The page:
Role of Cisternal Drainage in Patients with Traumatic Brain Injury Undergoing Decompressive Craniectomy
The effect of decompressive craniectomy (DC) on survival and functional outcome in traumatic brain injuries (TBI) is far from satisfactory. Additional modalities including cisternal drainage (CD) that provides good control of refractory intracranial pressure (ICP) intraoperatively need careful scrutiny.
Two centre retrospective superiority study with one centre offering only standard decompressive craniectomy (DC) i.e. Group 1 and the other centre supplementing cisternal drainage (CD) to standard DC i.e. Group 2 was conducted. Consecutive patients with traumatic brain injury with signs of brain herniation or CT scan showing mass lesion or diffuse brain edema or midline shift or with GCS less than 9 or rapid fall in GCS over 2 points with persistently raised ICP of 25 mmHg over 15 minutes between August 2012 and July 2017 were included. The primary outcome was rating on Glasgow Outcome Scale (GOS) at 6 months post operatively, with GOS (1-3) categorized as ‘Unfavorable’ and GOS (4,5) as ‘Favorable’.
Patients either received DC alone (Group 1=73 patients, 48.7%) or DC with CD (Group 2=77 patients, 51.3%). 107 (71.3%) severe, 36 (24%) moderate, and 7 (4.7%) mild head injuries cases received 72 unilateral and 78 bilateral DC. GOS 1 was observed in 32 DC only group (43.8%) and 22 DC plus CD group (28.6%) (p=0.052), an absolute risk reduction of 15.2% was found. Outcome (favorable sun favorable) against all strata of head injury severity, predominant radiological feature, laterality of surgery, and patient characteristics across the two groups were statistically not significant, however the groups were statistically significantly different on age and GCS at presentation (p=0.016 & 0.034 consecutively).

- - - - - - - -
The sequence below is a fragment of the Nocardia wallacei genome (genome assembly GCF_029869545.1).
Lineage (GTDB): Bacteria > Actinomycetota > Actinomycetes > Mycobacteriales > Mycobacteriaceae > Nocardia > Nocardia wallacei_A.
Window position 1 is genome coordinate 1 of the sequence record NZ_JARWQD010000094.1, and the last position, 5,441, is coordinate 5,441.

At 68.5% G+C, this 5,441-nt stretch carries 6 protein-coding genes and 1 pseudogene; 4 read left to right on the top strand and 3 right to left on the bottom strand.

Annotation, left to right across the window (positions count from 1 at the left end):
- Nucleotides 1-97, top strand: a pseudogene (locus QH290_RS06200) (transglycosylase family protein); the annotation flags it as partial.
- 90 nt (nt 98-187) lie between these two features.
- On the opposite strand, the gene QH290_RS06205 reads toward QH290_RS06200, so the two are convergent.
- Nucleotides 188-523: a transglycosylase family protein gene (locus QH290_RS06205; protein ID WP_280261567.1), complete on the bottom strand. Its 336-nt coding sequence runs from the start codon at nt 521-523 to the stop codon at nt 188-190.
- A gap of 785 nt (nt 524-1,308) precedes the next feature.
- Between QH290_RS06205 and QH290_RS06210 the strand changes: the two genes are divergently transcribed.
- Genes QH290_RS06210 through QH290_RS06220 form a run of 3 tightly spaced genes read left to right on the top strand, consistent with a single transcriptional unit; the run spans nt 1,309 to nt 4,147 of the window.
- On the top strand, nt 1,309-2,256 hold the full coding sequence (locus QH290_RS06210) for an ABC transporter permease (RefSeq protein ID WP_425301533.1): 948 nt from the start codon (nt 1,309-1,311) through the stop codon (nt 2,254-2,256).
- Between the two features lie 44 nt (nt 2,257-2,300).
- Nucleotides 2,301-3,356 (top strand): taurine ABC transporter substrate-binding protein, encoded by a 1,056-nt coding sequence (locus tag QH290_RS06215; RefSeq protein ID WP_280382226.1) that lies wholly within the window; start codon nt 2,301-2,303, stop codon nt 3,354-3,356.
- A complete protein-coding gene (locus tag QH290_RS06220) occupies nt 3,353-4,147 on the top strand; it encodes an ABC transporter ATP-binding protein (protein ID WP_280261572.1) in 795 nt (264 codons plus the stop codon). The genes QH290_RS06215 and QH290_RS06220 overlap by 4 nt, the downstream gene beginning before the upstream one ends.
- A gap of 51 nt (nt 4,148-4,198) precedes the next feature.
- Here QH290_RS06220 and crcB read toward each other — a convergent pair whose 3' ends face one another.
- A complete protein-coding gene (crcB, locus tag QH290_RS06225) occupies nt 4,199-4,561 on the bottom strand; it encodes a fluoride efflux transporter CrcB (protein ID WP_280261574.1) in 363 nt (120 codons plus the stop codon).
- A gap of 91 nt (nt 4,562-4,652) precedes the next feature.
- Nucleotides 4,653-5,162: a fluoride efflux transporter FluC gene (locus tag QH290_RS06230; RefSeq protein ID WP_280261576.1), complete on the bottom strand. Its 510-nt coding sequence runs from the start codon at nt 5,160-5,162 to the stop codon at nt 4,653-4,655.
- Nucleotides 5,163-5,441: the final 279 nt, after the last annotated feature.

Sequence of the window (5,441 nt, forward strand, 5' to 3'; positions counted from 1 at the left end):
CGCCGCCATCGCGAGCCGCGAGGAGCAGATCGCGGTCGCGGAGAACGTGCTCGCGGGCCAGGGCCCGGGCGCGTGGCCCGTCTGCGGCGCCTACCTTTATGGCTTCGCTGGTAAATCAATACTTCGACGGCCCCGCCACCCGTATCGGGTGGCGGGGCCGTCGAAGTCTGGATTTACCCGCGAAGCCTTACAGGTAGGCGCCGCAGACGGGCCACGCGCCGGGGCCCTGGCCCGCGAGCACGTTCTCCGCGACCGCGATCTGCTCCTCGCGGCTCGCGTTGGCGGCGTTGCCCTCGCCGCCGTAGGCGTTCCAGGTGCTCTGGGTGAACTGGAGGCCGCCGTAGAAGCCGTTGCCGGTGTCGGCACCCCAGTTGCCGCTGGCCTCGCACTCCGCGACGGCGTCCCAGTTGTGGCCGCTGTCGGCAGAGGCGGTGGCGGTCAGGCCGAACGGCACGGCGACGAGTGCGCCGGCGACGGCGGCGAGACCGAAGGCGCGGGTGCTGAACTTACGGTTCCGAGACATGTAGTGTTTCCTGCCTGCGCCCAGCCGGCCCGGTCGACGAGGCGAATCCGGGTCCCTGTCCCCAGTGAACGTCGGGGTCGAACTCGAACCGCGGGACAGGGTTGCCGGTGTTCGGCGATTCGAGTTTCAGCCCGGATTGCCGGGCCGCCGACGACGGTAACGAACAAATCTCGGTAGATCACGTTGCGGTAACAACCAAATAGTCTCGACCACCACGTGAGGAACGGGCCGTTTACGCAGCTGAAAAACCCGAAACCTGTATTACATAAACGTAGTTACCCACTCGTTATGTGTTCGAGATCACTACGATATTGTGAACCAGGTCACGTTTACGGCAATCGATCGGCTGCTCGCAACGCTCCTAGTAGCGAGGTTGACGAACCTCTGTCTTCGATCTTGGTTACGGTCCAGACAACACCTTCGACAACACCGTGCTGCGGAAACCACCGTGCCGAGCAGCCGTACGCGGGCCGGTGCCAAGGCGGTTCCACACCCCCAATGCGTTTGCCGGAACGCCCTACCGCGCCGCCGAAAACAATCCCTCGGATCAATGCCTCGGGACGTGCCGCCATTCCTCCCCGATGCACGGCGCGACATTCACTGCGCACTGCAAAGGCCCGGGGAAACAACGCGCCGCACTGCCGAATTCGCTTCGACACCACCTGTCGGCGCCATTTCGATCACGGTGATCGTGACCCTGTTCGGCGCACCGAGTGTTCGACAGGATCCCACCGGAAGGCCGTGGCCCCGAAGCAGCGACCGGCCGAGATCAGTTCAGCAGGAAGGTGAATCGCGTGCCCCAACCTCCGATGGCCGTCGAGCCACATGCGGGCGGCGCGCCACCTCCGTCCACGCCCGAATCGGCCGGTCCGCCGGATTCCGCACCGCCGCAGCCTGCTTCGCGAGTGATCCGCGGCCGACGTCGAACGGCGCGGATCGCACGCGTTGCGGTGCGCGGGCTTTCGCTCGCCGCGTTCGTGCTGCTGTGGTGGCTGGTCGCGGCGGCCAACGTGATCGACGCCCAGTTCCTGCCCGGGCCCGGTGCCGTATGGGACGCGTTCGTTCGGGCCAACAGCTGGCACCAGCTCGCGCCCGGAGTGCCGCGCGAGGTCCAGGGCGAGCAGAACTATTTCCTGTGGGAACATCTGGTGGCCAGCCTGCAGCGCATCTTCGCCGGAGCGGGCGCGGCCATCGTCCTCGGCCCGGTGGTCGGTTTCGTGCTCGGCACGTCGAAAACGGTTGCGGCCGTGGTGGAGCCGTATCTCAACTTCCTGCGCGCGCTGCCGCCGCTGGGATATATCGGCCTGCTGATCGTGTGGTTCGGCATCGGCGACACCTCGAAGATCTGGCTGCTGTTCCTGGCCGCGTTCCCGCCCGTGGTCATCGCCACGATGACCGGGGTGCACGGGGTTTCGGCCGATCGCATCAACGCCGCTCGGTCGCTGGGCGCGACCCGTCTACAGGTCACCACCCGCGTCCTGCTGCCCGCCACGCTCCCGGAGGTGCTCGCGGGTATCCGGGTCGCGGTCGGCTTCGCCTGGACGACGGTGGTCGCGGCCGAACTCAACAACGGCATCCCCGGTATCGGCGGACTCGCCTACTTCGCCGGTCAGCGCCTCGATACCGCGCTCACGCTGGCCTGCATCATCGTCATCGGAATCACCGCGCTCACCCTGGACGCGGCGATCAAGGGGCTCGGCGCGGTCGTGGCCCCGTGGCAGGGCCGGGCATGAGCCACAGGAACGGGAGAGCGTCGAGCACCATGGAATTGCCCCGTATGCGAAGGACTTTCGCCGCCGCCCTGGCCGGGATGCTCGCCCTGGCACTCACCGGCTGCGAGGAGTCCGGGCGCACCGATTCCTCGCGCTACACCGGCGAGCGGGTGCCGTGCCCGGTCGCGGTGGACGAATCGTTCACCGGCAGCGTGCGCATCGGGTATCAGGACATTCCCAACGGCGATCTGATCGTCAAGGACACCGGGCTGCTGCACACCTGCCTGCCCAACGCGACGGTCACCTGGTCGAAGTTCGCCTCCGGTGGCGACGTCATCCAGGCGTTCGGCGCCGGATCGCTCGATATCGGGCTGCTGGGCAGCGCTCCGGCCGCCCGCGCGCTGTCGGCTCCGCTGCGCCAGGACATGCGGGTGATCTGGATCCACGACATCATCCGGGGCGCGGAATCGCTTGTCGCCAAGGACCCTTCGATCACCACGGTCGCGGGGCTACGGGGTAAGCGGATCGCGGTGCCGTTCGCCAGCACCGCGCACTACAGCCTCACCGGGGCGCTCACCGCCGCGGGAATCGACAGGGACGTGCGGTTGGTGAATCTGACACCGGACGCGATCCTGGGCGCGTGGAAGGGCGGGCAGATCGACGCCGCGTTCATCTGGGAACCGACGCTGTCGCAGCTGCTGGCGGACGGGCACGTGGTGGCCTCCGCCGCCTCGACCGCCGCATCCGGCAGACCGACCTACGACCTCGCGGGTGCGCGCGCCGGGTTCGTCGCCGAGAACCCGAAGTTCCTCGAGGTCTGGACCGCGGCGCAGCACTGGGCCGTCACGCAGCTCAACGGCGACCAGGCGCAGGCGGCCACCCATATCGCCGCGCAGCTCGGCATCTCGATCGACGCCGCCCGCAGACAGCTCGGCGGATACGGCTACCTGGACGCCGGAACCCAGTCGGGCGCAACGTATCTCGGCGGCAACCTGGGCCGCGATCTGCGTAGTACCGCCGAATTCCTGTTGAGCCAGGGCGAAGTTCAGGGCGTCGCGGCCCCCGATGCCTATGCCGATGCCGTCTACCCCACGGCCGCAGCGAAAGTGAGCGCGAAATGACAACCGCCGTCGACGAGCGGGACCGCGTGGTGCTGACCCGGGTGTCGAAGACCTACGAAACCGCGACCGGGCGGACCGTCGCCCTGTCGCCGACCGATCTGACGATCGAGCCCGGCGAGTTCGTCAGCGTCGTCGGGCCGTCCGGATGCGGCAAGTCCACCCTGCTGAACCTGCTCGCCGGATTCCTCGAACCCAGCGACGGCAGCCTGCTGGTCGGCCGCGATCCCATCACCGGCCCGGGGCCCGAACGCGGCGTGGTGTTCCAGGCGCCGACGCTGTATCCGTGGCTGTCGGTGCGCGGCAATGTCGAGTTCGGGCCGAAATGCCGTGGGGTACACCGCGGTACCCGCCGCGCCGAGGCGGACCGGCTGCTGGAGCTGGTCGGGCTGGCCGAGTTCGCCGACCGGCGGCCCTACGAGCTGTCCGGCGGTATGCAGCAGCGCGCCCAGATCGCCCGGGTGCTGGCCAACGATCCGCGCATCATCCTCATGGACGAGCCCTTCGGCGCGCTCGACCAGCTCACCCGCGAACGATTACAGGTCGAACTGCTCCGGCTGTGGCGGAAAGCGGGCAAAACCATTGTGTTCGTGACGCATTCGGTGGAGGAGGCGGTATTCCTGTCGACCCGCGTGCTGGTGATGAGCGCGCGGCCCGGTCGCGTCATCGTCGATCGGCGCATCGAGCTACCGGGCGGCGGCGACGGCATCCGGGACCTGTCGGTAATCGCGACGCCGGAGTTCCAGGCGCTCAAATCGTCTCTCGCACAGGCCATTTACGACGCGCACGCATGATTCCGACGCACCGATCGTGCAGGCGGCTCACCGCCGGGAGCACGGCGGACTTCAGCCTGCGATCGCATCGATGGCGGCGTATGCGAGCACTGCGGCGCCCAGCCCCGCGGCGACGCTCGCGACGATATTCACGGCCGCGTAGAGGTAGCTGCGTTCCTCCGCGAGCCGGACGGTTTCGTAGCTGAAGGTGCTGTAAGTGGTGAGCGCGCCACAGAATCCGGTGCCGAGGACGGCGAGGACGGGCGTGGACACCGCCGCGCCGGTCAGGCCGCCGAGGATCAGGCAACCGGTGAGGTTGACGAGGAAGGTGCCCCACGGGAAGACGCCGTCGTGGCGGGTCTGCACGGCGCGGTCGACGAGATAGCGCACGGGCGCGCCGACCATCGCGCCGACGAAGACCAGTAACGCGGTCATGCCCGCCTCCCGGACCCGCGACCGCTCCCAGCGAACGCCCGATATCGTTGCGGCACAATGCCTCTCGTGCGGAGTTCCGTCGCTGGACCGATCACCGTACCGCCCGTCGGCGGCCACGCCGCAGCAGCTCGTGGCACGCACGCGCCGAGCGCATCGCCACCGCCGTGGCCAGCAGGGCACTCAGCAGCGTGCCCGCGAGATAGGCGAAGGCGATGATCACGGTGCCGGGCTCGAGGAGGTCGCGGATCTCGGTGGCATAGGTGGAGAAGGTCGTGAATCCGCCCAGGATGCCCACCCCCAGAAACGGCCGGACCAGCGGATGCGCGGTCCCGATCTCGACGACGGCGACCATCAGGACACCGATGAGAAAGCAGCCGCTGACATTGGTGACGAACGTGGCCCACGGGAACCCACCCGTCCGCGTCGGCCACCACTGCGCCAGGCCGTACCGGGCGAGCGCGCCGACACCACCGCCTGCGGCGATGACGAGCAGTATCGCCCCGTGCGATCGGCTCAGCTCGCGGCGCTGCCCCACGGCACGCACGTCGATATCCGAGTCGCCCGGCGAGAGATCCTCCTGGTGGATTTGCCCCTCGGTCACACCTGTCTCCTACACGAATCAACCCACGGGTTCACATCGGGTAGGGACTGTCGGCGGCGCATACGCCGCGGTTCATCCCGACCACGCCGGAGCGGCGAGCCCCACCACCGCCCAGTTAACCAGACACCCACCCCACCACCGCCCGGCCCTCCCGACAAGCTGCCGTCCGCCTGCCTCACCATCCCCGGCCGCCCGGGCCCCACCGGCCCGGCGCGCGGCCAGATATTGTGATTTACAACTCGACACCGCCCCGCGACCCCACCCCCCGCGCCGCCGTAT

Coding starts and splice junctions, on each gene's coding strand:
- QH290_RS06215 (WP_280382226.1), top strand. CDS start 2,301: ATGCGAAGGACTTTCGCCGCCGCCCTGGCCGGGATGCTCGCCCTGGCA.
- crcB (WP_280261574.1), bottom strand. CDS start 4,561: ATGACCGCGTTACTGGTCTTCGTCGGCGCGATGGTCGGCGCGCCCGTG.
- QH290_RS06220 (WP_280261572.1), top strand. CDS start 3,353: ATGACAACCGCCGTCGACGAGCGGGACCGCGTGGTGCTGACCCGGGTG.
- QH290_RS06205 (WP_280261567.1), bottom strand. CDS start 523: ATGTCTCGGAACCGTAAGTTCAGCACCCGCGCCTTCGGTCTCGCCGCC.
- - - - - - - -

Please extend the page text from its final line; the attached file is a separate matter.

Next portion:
Distinct survival benefit in patients with traumatic brain injury receiving cisternal drainage during decompressive craniectomy did not translate to better functional outcome.
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